Naeem Mohaiemen's film projects revolve around modern history, with a particular focus on South Asia and the 1970s. Merging personal and national histories, Mohaiemen explores the gaps in historical memory.Read More
Mohaiemen's concern with the 1970s stems from growing up in Bangladesh during the period, a time defined by a series of coups détat and political unrest. In an interview with Tate in 2018, the artist said that he was drawn to the era's aura of optimism due to the radical leftist movements that prevailed at the time but ultimately ended up as failures in Bangladesh and elsewhere. Working with both his personal recollection of historical events and official records, Mohaiemen often weaves differing narratives drawn from various archives to reconstruct the past in his work.
The artist's four-part film series 'The Young Man Was' (2006–2016) focuses on pivotal moments of the unravelling of various leftist movements of the 1970s. United Red Army (2011)—the first film in the series—pieces together footage from Japanese television sources and audio tracks from the Bangladesh Air Force, among others, to trace the hijacking of Japanese Airlines Flight 472 in 1977. The hijackers—members of the Japanese Red Army—had not known that leftists in Bangladesh had been weakened by a military coup two years before and that their actions would not be supported until they forced the Tokyo-bound plane to land at Dhaka International Airport. Inserted in the film is the scene of a young boy sitting before the television—a reference to the artist who was eight at the time and who then only wanted to watch his favourite television show instead of the hostage crisis.
Misrecognition plays a central role throughout the rest of the 'The Young Man' series. In Afsan's Long Day (2014), Mohaiemen takes Bangladesh leftist intellectual Afsan Chowdhury's journal entries as a tool to revisit the day Chowdhury was almost executed for owning Marxist books. Similarly, the 2015 film Last Man in Dhaka Central, which premiered at the 56th Venice Biennale, describes the imprisonment in Bangladesh of Dutch journalist Peters Custers for allegedly participating in a Maoist group that staged a failed military coup in 1975. The final film in the series, Abu Ammar is Coming (2016), examines a photograph of five men who were supposedly Bangladeshi and affiliated with the Palestinian Liberation Organisation in the early 1980s, questioning how contemporary relations between the involved nations might be reshaped.
In 2017 at documenta 14, Mohaiemen presented two films that broadened his practice of reflecting on history from multiple perspectives. The three-channel video Two Meetings and a Funeral (2017) reconsiders the Non-Aligned Movement conference in Algeria in 1973 and the Organisation of Islamic Countries meeting in Lahore in 1974—two of the historical events that marked Bangladesh's turn from socialism to Islamism. Tripoli Cancelled (2017) is the artist's first fiction, albeit based on a real-life anecdote in which his father was detained at Athens' Ellinikon Airport in the 1970s after losing his passport. Filmed at the same airport—which has been abandoned since 2001 but has recently acted as a site for Syrian refugees—the work follows a lone man as he spends his days writing letters to his wife and playing with flight gear while waiting—indefinitely—for his return home. Tripoli Cancelled is at once about loneliness, contemporary issues of forced displacement and the refugee crisis.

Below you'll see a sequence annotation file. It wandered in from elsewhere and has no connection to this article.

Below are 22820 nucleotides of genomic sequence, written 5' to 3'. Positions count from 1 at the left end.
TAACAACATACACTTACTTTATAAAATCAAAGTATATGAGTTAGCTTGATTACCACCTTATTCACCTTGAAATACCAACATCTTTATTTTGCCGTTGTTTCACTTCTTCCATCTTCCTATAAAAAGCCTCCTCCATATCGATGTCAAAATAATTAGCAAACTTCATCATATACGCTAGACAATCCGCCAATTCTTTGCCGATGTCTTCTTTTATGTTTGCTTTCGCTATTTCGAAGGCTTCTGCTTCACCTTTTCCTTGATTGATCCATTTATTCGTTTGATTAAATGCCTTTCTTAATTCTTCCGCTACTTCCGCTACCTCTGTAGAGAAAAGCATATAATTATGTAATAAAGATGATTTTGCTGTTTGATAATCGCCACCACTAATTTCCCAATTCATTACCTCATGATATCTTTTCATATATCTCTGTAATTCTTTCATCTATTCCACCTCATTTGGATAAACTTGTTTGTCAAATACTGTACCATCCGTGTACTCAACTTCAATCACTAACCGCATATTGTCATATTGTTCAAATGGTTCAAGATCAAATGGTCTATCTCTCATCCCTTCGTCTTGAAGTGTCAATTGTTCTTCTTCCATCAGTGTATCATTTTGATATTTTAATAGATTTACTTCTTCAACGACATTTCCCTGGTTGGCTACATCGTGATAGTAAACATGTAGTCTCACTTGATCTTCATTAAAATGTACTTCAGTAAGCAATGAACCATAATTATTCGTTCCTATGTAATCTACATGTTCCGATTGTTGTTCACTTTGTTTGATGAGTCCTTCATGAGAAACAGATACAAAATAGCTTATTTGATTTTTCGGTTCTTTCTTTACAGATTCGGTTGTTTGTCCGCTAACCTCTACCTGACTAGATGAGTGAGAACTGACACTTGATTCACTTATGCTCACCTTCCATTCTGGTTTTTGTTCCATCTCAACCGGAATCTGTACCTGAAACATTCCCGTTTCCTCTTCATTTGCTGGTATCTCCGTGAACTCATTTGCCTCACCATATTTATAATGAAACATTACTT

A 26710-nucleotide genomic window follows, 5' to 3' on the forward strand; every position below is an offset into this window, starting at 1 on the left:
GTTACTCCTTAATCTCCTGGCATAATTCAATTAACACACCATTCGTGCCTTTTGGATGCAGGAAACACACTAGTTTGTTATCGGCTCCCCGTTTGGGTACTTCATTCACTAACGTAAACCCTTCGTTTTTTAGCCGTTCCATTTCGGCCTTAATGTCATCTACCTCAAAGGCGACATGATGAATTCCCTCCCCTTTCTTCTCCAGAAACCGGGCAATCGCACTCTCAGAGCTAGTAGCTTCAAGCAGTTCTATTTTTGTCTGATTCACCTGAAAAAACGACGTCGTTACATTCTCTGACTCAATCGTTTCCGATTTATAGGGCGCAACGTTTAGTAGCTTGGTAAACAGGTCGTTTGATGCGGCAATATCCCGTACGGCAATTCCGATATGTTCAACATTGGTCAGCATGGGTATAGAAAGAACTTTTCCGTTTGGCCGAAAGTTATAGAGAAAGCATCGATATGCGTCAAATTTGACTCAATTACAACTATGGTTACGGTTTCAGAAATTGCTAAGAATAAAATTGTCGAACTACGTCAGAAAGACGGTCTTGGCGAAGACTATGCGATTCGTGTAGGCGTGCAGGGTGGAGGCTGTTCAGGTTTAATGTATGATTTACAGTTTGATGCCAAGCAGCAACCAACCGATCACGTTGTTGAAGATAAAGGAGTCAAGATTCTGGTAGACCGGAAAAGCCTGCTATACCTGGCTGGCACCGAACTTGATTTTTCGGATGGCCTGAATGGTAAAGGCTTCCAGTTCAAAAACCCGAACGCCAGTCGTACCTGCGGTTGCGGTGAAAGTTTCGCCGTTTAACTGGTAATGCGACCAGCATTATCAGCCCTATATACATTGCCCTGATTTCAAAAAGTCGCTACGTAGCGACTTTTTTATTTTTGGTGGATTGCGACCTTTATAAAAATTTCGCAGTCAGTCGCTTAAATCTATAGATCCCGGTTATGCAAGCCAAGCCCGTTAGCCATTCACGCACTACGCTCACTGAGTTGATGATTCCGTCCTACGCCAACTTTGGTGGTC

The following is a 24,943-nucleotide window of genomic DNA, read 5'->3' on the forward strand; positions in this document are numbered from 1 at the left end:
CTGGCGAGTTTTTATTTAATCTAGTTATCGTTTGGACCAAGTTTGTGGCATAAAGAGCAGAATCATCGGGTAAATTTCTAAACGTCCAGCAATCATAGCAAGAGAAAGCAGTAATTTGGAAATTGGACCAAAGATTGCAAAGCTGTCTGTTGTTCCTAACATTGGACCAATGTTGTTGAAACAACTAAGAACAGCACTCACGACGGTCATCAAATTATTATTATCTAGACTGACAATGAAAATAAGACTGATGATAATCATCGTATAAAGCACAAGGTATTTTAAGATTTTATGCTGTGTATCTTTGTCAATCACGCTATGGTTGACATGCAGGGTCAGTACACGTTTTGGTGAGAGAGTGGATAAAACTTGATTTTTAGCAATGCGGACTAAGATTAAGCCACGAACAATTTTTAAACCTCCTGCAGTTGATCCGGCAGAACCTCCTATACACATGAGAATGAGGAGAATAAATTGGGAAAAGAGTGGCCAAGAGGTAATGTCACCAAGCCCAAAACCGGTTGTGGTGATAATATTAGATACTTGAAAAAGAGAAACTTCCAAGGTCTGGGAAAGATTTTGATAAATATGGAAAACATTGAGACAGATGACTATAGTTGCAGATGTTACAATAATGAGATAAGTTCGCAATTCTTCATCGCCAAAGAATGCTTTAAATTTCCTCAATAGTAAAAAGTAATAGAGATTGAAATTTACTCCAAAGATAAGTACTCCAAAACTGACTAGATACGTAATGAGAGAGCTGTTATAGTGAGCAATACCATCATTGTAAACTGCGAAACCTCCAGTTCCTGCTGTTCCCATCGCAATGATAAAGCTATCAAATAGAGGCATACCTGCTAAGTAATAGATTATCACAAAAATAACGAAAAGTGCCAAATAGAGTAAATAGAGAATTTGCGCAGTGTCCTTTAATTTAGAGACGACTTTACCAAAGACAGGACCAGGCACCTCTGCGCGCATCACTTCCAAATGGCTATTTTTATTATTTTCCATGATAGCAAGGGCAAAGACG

Between 2001 and 2006, Mohaiemen was a member of Visible Collective—an organisation of artists, activists and lawyers concerned with the ramifications of state security paranoia on the marginalised underclass in the aftermath of 9/11. He also joined Gulf Labour Coalition, founded in 2011 to advocate for improved living and working conditions of migrant workers building museums on Saadiyat Island in Abu Dhabi.
Mohaiemen has held solo exhibitions internationally, including Solidarity Must be Defended, Mahmoud Darwish Museum, Ramallah (2017); It is Not Necessary to Understand Everything, Tensta Konsthall, Stockholm (2017); There is no Last Man, MoMa PS1, New York (2017); and Prisoners of Shothik Itihash, Kunsthalle Basel (2014). Participations in selected group shows include Liverpool Biennial (2018); Lahore Biennale (2018); documenta 14 (2017); LUX/ICO Artist' Cinema, United Kingdom (2016); 56th Venice Biennale (2015); and Kochi-Muziris Biennale (2014). In 2018, Mohaiemen was nominated for the Turner Prize.
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Naeem Mohaiemen, a filmmaker and writer of Bangladeshi extraction, was born in London in 1969, graduated from Oberlin College in Ohio, and is currently a PhD candidate in anthropology at Columbia Univ
Naeem Mohaiemen was born in London in 1969 to Bengali parents and grew up in newly independent Bangladesh. As a visual artist and writer he returns often to the political struggles of the 1970s and th
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